The first band of the night was Blackguard, a melodic death metal band who take to the stage in front of a very small audience due to their early stage time coming on shortly after the doors opened. They’re an odd choice of band for this bill and despite their best efforts just feel out of place and struggle to really win the crowd over. It’s not through lavck of trying though – the band put in a very good and energetic performance – drummer Justine Ethier is just as animated as the other band members (possibly even more so) and with her almost exaggerated arm movements as she plays she does remind me of Animal from the muppet show – a great energetic drummer. I enjoyed their set but think that on a dfferent bill they’d have got a much better reception.
Next up were Norwegian band Triosphere, a band I last saw at the Metal Female Voices Festival in Belgium a year ago. Vocal duties are handled by Ida Haukland who also plays the bass. Her vocal style is traditional heavy rock/metal rather than for example a more classical style as favoured by Xandria singer Manuella Kraller. Triosphere have a bigger crowd than Blackguard but its becoming clear that tonight’s gig is far from sold out – probably down to the huge number of top quality shows on in London that week meaning fans had difficult choices over which to attend. The band put in an excellent performance – I thoroughly enjoyed them and hope we see them back in the UK before too long.
Next came Xandria. They’d come close to overshadowing the headliner’s performances at MFVF just a fortnight before this gig with their stunning performance, so I was really looking forward to seeing them again, and they didn’t disappoint. The sound tonight wasn’t particularly good which took the edge off their set but thankfully it wasn’t bad enough to spoil things. Manuella is a great frontwoman – she’s got one hell of a good voice but more importantly is highly skilled at getting the crowd involved, singing or clapping along, and that really makes the atmosphere so much better at a gig. Their set tonight is made up entirely of songs from their latest album (Neverworlds end), and they go down extremely well – they’ve clearly made some new fans tonight.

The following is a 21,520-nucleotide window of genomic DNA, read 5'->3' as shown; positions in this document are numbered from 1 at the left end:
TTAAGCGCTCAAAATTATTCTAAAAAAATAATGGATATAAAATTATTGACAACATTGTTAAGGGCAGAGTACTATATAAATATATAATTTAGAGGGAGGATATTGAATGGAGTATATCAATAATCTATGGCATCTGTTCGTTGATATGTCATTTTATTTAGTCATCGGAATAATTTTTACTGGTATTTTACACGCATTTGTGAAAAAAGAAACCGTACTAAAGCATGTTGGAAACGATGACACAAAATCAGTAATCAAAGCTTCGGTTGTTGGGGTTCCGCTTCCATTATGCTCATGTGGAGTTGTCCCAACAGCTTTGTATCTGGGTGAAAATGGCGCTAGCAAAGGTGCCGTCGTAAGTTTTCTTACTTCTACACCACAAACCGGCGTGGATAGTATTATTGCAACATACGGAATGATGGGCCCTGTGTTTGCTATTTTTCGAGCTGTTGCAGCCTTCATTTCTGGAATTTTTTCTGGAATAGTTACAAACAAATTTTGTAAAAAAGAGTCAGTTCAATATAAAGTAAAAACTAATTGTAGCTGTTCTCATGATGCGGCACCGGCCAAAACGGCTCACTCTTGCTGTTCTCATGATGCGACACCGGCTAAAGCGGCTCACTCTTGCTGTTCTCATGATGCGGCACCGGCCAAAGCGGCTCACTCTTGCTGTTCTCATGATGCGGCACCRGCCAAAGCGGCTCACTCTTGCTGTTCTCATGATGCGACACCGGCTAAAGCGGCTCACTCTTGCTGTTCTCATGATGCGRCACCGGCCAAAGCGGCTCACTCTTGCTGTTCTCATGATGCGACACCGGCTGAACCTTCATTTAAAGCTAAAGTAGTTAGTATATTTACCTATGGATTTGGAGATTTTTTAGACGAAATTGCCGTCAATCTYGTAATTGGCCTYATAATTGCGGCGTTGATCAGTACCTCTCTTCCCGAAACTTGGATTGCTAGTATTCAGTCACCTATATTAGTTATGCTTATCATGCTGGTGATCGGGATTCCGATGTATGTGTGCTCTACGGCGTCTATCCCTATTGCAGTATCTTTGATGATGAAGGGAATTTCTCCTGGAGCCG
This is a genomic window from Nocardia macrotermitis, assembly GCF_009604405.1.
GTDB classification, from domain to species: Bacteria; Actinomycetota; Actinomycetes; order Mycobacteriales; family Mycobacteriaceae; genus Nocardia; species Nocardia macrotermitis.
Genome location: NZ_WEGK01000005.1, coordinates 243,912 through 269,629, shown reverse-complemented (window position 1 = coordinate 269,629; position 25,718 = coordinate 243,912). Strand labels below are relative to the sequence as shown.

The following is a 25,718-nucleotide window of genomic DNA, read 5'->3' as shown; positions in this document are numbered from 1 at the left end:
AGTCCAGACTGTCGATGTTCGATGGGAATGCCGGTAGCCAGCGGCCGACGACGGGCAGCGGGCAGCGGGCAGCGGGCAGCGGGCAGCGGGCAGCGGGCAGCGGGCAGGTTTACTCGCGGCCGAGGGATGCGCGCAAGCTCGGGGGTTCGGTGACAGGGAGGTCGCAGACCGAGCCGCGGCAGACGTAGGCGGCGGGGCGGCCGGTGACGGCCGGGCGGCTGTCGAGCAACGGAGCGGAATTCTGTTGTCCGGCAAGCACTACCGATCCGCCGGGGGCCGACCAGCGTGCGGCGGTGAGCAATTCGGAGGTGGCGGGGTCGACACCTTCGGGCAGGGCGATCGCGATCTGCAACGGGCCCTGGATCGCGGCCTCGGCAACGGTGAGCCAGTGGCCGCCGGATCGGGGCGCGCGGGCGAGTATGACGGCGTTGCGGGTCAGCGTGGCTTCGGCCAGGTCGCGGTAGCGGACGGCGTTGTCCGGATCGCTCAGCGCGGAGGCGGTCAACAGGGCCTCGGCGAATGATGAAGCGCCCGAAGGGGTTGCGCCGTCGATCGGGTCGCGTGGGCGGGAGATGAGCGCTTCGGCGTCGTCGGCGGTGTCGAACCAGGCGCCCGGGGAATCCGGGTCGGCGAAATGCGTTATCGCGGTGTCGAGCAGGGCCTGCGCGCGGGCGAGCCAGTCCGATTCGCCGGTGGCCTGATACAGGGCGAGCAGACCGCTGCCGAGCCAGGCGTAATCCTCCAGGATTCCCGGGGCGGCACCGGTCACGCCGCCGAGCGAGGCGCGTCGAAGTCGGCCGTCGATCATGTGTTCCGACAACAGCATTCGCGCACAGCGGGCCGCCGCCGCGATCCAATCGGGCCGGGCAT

Tonight’s headliner is Kamelot, playing the UK for the first time with their new singer Tommy Karevik. Sadly tonight’s show is their only UK show on the current tour, but we can hope they come back for a proper UK tour soon.
New singer Tommy Karevik sounds great and is also very good as a frontman, getting the crowd involved with ease. The whole band are on form tonight and put in an excellent performance.
Kamelot’s backing singer once again in this tour is Elize Ryd, better known as the female singer from Amaranthe. Tonight she performs mainly backing vocals but does join Tommy Karevik to share the lead vocal duties on a couple of songs, venturing to the front of the stage as she duets with him. In “The great Pandemonium” she joins Tommy at the front of the stage dressed in a white cape looking like a snow queen. Again for “Sacrimony (Angel of Afterlife)” Elize comes to the front to sing.
When a setlist contains a keyboard solo, a drum solo and a bass solo your heart usually sinks – solo’s are rarely the most exciting part of a set, but I was pleasantly surprised – the bass and drum solos were kept to a sensible length and worked very well, and the keyboard solo was excellent.
An excellent performance from Kamelot – it’s just a shame there weren’t more people there to see what was a great night of music.
Blood On My Hands
The Dream Is Still Alive
The Lost Elysion
Rule the World
The Great Pandemonium
Center of the Universe
The Human Stain
Song for Jolee
When the Lights are Down
Sacrimony (Angel of Afterlife)
March of Mephisto
To see more photos of the gig, try these links…